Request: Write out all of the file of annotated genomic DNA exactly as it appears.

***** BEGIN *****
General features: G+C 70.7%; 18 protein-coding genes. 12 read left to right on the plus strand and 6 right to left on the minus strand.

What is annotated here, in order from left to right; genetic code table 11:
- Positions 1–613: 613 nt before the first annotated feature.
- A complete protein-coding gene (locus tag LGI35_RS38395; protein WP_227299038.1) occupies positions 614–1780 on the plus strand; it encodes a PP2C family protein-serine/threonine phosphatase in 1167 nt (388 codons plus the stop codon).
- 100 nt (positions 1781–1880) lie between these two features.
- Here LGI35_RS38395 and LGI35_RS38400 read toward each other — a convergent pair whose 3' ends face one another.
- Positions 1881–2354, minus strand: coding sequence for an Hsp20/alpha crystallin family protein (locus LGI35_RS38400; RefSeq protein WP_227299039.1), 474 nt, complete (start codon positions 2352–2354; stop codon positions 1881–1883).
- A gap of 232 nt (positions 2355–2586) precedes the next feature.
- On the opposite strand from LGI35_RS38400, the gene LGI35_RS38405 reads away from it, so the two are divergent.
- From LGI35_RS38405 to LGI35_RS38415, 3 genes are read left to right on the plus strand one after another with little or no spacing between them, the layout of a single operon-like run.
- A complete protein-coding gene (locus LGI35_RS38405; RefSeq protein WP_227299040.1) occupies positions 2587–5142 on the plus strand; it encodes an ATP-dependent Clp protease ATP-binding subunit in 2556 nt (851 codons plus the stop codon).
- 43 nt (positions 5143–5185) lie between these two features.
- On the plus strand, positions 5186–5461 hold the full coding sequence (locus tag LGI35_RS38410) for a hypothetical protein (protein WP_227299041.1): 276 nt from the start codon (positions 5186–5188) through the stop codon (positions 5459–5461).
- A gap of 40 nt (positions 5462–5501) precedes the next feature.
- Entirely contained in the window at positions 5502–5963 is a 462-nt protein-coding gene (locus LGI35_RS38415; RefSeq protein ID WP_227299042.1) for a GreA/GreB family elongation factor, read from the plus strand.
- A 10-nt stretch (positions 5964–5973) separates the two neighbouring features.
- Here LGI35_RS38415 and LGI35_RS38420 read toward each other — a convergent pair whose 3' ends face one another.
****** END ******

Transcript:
General features: G+C 70.7%; 18 protein-coding genes. 12 read left to right on the plus strand and 6 right to left on the minus strand.

What is annotated here, in order from left to right; genetic code table 11:
- Positions 1–613: 613 nt before the first annotated feature.
- A complete protein-coding gene (locus tag LGI35_RS38395; protein WP_227299038.1) occupies positions 614–1780 on the plus strand; it encodes a PP2C family protein-serine/threonine phosphatase in 1167 nt (388 codons plus the stop codon).
- 100 nt (positions 1781–1880) lie between these two features.
- Here LGI35_RS38395 and LGI35_RS38400 read toward each other — a convergent pair whose 3' ends face one another.
- Positions 1881–2354, minus strand: coding sequence for an Hsp20/alpha crystallin family protein (locus LGI35_RS38400; RefSeq protein WP_227299039.1), 474 nt, complete (start codon positions 2352–2354; stop codon positions 1881–1883).
- A gap of 232 nt (positions 2355–2586) precedes the next feature.
- On the opposite strand from LGI35_RS38400, the gene LGI35_RS38405 reads away from it, so the two are divergent.
- From LGI35_RS38405 to LGI35_RS38415, 3 genes are read left to right on the plus strand one after another with little or no spacing between them, the layout of a single operon-like run.
- A complete protein-coding gene (locus LGI35_RS38405; RefSeq protein WP_227299040.1) occupies positions 2587–5142 on the plus strand; it encodes an ATP-dependent Clp protease ATP-binding subunit in 2556 nt (851 codons plus the stop codon).
- 43 nt (positions 5143–5185) lie between these two features.
- On the plus strand, positions 5186–5461 hold the full coding sequence (locus tag LGI35_RS38410) for a hypothetical protein (protein WP_227299041.1): 276 nt from the start codon (positions 5186–5188) through the stop codon (positions 5459–5461).
- A gap of 40 nt (positions 5462–5501) precedes the next feature.
- Entirely contained in the window at positions 5502–5963 is a 462-nt protein-coding gene (locus LGI35_RS38415; RefSeq protein ID WP_227299042.1) for a GreA/GreB family elongation factor, read from the plus strand.
- A 10-nt stretch (positions 5964–5973) separates the two neighbouring features.
- Here LGI35_RS38415 and LGI35_RS38420 read toward each other — a convergent pair whose 3' ends face one another.